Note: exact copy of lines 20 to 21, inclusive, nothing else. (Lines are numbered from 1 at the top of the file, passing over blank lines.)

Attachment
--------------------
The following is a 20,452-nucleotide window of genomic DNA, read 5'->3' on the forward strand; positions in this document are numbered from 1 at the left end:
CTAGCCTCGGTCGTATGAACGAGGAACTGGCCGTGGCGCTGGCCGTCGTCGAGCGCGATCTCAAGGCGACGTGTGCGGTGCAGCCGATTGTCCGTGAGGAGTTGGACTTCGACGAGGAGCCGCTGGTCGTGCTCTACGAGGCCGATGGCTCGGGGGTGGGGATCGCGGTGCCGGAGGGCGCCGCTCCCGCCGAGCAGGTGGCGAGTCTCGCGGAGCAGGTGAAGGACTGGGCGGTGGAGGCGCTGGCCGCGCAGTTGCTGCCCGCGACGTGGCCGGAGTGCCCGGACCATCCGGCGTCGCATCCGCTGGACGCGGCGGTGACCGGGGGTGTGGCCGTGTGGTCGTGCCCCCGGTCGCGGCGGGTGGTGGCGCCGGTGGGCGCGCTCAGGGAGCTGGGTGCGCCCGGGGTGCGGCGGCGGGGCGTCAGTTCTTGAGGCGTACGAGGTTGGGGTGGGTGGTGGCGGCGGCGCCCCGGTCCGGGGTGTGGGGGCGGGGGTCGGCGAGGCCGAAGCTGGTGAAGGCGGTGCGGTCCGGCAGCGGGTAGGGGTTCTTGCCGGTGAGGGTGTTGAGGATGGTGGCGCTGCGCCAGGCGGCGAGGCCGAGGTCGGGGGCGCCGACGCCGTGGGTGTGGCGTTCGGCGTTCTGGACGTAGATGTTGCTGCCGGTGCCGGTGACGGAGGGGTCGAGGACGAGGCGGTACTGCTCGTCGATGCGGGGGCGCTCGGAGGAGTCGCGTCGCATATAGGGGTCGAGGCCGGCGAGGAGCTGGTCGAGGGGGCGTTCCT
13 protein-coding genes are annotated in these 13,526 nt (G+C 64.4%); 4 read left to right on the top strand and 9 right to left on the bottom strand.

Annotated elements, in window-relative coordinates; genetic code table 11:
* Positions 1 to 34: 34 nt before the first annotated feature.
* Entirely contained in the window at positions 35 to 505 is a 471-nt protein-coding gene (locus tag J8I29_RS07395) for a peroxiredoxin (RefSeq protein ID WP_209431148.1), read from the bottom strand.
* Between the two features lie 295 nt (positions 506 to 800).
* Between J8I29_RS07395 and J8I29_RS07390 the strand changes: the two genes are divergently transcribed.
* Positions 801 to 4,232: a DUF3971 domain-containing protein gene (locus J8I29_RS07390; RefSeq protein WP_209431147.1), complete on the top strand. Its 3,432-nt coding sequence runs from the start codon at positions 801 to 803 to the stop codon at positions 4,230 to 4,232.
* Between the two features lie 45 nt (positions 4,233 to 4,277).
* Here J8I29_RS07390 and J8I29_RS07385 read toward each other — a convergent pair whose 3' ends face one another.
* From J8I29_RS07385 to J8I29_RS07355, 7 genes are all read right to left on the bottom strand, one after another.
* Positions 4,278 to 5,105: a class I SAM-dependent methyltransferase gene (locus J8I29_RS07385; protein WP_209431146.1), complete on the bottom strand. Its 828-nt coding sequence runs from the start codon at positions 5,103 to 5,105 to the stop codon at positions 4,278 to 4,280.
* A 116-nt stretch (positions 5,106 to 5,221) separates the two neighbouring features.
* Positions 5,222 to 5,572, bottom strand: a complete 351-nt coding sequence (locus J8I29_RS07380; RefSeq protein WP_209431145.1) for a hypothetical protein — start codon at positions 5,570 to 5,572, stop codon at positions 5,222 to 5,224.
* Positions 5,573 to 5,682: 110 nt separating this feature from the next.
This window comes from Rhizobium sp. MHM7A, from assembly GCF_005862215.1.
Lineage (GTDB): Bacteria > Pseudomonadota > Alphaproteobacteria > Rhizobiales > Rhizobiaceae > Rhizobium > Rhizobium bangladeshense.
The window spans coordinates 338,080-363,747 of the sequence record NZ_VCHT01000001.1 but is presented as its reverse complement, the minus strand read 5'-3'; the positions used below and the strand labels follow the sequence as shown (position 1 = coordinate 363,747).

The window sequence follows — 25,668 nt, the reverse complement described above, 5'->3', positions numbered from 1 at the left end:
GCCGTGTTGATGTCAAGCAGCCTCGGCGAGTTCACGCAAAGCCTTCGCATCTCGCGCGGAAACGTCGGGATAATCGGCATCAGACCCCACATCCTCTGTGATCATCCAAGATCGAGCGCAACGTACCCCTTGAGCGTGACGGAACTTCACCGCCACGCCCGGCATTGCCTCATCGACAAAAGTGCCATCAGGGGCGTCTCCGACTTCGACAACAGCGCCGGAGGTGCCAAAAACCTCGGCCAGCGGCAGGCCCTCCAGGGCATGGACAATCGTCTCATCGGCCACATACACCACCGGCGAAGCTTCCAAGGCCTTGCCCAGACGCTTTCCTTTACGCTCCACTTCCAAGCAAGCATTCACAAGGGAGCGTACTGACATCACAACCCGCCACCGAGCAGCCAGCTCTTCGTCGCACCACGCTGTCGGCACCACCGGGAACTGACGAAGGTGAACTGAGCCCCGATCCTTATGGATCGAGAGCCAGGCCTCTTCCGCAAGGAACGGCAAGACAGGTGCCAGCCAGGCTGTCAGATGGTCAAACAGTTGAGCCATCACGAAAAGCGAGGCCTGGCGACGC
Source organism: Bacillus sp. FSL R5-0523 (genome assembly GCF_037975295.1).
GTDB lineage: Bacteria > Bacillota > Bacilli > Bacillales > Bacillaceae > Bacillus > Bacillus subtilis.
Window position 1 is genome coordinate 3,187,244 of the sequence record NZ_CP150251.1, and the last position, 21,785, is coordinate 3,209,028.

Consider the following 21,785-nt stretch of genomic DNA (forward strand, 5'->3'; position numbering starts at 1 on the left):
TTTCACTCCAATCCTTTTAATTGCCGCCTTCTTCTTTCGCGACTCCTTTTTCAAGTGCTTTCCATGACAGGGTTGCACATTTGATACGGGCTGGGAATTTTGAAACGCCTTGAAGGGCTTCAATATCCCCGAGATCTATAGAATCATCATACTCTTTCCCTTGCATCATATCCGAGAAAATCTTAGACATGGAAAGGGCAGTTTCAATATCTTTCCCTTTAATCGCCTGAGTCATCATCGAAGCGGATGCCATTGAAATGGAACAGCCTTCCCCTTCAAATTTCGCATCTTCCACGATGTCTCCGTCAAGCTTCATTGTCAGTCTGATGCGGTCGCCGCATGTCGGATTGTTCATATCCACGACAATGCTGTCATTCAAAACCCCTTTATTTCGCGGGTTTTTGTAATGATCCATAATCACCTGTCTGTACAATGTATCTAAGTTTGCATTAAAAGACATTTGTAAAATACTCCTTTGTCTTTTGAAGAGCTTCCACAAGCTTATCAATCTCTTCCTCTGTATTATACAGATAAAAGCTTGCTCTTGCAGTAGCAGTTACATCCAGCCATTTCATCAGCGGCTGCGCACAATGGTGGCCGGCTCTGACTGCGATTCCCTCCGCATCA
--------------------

The window sequence follows — 25,668 nt, the reverse complement described above, 5'->3', positions numbered from 1 at the left end:
GCCGTGTTGATGTCAAGCAGCCTCGGCGAGTTCACGCAAAGCCTTCGCATCTCGCGCGGAAACGTCGGGATAATCGGCATCAGACCCCACATCCTCTGTGATCATCCAAGATCGAGCGCAACGTACCCCTTGAGCGTGACGGAACTTCACCGCCACGCCCGGCATTGCCTCATCGACAAAAGTGCCATCAGGGGCGTCTCCGACTTCGACAACAGCGCCGGAGGTGCCAAAAACCTCGGCCAGCGGCAGGCCCTCCAGGGCATGGACAATCGTCTCATCGGCCACATACACCACCGGCGAAGCTTCCAAGGCCTTGCCCAGACGCTTTCCTTTACGCTCCACTTCCAAGCAAGCATTCACAAGGGAGCGTACTGACATCACAACCCGCCACCGAGCAGCCAGCTCTTCGTCGCACCACGCTGTCGGCACCACCGGGAACTGACGAAGGTGAACTGAGCCCCGATCCTTATGGATCGAGAGCCAGGCCTCTTCCGCAAGGAACGGCAAGACAGGTGCCAGCCAGGCTGTCAGATGGTCAAACAGTTGAGCCATCACGAAAAGCGAGGCCTGGCGACGC